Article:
Aspen woman with COVID-19 recovering at home
An Aspen woman who learned she tested positive for COVID-19 on Saturday is recuperating at home and is starting to feel better after almost a week of experiencing symptoms.
The 56-year-old got swabbed Wednesday at the Aspen Village fire stationtesting location. She was notified by a Pitkin County public health official in a phone call Saturday, her husband said Sunday afternoon.
“She was upset,” he said. “Of all the people who got tested, she came back positive.”
She wasn’t feeling well enough Sunday afternoon to talk directly with The Aspen Times, so her husband explained their experience on her behalf.
The patient, who asked to remain anonymous to maintain her privacy, began experiencing fatigue, a fever and cough, back aches and a headache March 8.
She is the first local person to test positive for COVID-19 outside of the 10 Australians who tested positive earlier this month.
They are in self-isolation and will be tested again this week to see if they are free from the disease and allowed to leave.
The local woman went to Aspen Valley Hospital on Sunday, after experiencing what her husband described as a weight on her chest.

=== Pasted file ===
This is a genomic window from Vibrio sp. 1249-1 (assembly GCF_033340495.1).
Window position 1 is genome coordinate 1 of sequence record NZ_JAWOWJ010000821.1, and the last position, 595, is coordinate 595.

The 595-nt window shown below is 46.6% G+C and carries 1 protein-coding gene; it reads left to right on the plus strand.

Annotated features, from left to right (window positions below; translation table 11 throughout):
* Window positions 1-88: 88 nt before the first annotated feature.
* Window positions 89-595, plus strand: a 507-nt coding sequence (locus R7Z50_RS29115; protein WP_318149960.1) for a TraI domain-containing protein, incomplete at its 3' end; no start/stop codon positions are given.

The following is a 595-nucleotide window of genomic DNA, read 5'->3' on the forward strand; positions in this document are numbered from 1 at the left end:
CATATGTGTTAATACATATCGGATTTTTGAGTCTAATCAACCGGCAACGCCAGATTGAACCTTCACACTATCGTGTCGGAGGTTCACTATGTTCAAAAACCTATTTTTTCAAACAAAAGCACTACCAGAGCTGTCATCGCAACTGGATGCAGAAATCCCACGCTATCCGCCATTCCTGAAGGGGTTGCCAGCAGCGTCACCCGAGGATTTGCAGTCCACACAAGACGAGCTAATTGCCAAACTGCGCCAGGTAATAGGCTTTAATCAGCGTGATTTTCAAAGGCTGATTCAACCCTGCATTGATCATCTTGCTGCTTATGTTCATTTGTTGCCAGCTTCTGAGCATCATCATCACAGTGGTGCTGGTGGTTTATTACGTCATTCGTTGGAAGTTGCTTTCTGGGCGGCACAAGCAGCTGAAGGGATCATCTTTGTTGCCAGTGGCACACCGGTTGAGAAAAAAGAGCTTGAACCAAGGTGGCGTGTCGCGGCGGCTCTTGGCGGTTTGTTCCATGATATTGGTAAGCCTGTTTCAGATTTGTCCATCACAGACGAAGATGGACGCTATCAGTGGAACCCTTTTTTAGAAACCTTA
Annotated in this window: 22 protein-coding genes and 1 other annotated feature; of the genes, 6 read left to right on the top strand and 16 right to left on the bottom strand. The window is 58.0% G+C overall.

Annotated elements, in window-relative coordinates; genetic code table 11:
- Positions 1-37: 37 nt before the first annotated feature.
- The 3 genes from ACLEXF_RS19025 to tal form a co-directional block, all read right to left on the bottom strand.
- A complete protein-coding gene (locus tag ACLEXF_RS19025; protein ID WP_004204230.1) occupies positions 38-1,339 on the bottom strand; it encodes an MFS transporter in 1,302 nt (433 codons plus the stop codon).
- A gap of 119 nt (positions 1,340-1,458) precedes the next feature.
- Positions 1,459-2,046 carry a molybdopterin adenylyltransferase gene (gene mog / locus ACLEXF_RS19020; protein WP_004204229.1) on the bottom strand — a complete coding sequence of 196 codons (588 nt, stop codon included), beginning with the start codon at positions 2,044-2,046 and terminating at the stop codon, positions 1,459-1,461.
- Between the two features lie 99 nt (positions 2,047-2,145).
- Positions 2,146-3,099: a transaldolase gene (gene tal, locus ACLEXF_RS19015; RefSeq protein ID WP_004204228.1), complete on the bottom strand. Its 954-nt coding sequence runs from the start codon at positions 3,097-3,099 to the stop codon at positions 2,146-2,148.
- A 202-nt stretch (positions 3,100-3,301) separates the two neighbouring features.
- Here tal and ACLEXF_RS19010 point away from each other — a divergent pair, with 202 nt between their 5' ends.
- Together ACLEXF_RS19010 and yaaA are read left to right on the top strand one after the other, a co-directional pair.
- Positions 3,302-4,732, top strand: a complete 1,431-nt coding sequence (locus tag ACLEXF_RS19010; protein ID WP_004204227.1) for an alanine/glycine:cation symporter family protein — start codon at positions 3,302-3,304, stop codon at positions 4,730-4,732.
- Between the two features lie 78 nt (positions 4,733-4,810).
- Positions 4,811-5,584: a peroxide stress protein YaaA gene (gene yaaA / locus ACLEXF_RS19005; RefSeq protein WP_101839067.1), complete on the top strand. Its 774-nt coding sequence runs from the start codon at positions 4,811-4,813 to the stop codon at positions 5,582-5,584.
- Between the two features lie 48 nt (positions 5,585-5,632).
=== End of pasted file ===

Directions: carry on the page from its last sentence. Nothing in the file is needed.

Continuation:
AVH health care officials, who were wearing protective gear, had her enter the hospital through a back entrance to keep her apart from other workers and patients.
X-ray and oxygen tests were normal and she is starting to feel better, her husband said.
He, along with one of their children, are in quarantine at their Aspen home.
“We’re riding it out,” he said. “Everything is progressing the way we want it to.”
The husband said he experienced symptoms last week, mostly upper back aches, but they’ve subsided.
“We’ve probably already got it,” he said.
The couple thinks that she might have picked up the disease while dining with a 34-year-old woman at a local restaurant March 4 when they shared a dessert.
That woman, who is now in Oregon, came down with flu symptoms after that dinner. The husband said she tried to get tested in Oregon but was denied.
The local patient did travel to Atlanta on March 1, her husband said. They’ll be in quarantine and isolation until at least March 21.
They’ll need to take two consecutive tests 24 hours apart that show they are free from the new coronavirus before they will be allowed to go back into the community.
Meanwhile, they’ll stay inside watching TV and keep communicating with the county’s public health officials.
“Pitkin County has been on top of it from our perspective,” the husband said. “We are watching Netflix and ‘Our Planet.’”
Pitkin County Public Health Director Karen Koenemann said last week that protecting people’s privacy is paramount as more local cases occur.
“Eventually as we see community spread we need to be thoughtful and compassionate. … The people who are testing positive are people that are visitors of our community or they could be our neighbors, friends and family,” she said.
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